North American Network Operators Group

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RE: CIDR Report

  • From: Roeland Meyer (E-mail)
  • Date: Sat May 13 13:38:32 2000

I've mentioned this before, so I'll just note it lightly.
There are a growing number of companies (dot-coms are only one of them) that have small head-count (<4000), but are spread out from Sydney to New York, with many "lone eagles" in the MST zone. They could probably do everything on a portable /24. However, with everyone filtering out announcements less than /20, such companies are encouraged to drop NAT, and use other methods to justify a /19, just so they can participate in peering (I won't say whom, one is a CTI development company). The VPN solution is cute, but the entire VP then becomes single-homed, at the VPN gateway (The alternative is that each location gets their own /24, linked by a VPN, to the other /24s, there are serious performance issues with this approach and hte /24 may only represent a single actual user). All of this burns IP addresses. 

The point: Filtering BGP announcements costs in IP space allocations. There is a mathmatical relationship between IP address allocations, table sizes, and routing policies. Also, part of the relationship is determined by client business requirements.

Organizations are becomeing more geophysically diffused, with many end-nodes actually participating in multiple organizations. This is only starting now (I still see over 100K nodes actually doing this), it will get much worse.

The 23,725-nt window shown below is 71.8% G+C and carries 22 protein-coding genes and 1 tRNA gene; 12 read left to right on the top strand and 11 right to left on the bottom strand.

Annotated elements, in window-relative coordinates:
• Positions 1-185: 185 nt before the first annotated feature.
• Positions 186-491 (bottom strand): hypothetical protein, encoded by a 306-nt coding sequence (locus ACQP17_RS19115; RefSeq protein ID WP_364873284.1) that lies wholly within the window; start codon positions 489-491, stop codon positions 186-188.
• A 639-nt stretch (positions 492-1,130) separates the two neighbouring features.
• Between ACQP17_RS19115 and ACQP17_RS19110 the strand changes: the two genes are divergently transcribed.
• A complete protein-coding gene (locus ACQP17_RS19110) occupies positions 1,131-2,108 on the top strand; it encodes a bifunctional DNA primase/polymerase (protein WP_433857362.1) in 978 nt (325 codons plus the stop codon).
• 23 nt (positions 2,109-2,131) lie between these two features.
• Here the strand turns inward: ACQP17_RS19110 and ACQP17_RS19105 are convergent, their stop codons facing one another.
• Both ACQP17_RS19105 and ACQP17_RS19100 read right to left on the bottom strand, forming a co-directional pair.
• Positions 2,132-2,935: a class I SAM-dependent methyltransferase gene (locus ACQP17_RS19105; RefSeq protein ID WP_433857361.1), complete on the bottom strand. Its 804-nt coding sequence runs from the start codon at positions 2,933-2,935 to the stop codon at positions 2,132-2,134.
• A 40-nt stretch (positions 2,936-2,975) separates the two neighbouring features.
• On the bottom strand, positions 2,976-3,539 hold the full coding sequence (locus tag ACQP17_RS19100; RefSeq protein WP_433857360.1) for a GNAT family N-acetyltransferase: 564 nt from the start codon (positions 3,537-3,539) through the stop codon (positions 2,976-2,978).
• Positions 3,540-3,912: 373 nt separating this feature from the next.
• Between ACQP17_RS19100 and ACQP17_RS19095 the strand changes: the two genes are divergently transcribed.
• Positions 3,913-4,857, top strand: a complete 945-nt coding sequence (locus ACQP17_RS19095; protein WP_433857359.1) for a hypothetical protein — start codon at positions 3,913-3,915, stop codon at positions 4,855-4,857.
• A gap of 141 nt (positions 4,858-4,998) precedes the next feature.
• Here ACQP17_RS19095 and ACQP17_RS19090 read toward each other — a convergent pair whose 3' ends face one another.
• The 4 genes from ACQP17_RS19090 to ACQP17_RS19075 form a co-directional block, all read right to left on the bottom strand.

> -----Original Message-----
> From: [email protected] [mailto:[email protected]]On Behalf Of
> Mikael Abrahamsson
> Sent: Saturday, May 13, 2000 2:10 AM
> To: [email protected]
> Subject: Re: CIDR Report
> On Sat, 13 May 2000 [email protected] wrote:
> > But if you look at the last 250 days or so you see that the 
> table has
> > grown by more than 16k routes.  So we are seeing growth at 
> 300% of what we
> > saw for the last 5 plus years.  It also looks annoyingly 
> geometric or
> > perhaps exponential, instead of the nice linear growth 
> since CIDR was
> > introduced.  
> If you just check from 01/01/99 to date then it looks linear 
> or at least
> close to linear.
> I guess it *could* be that growing amount of new companies getting
> internet access is increasing. Is there any data that show "CIDR GAIN"
> from the cidr report, so we can see if the increase corresponds to an
> increase in (perhaps unneccessary) smaller announcements in 
> larger blocks,
> or if it is actually just a lot more blocks allocated that needs to be
> routed. Any stats on arin/ripe/apnic new allocations of 
> blocks in the same
> timeframe? Both in terms of IP adresses and in number of blocks of IP
> adresses. This would also give us some kind of hint as to 
> when IPv4 space
> will be exhausted (or are there already projections about this?)
> -- 
> Mikael Abrahamsson    email: [email protected]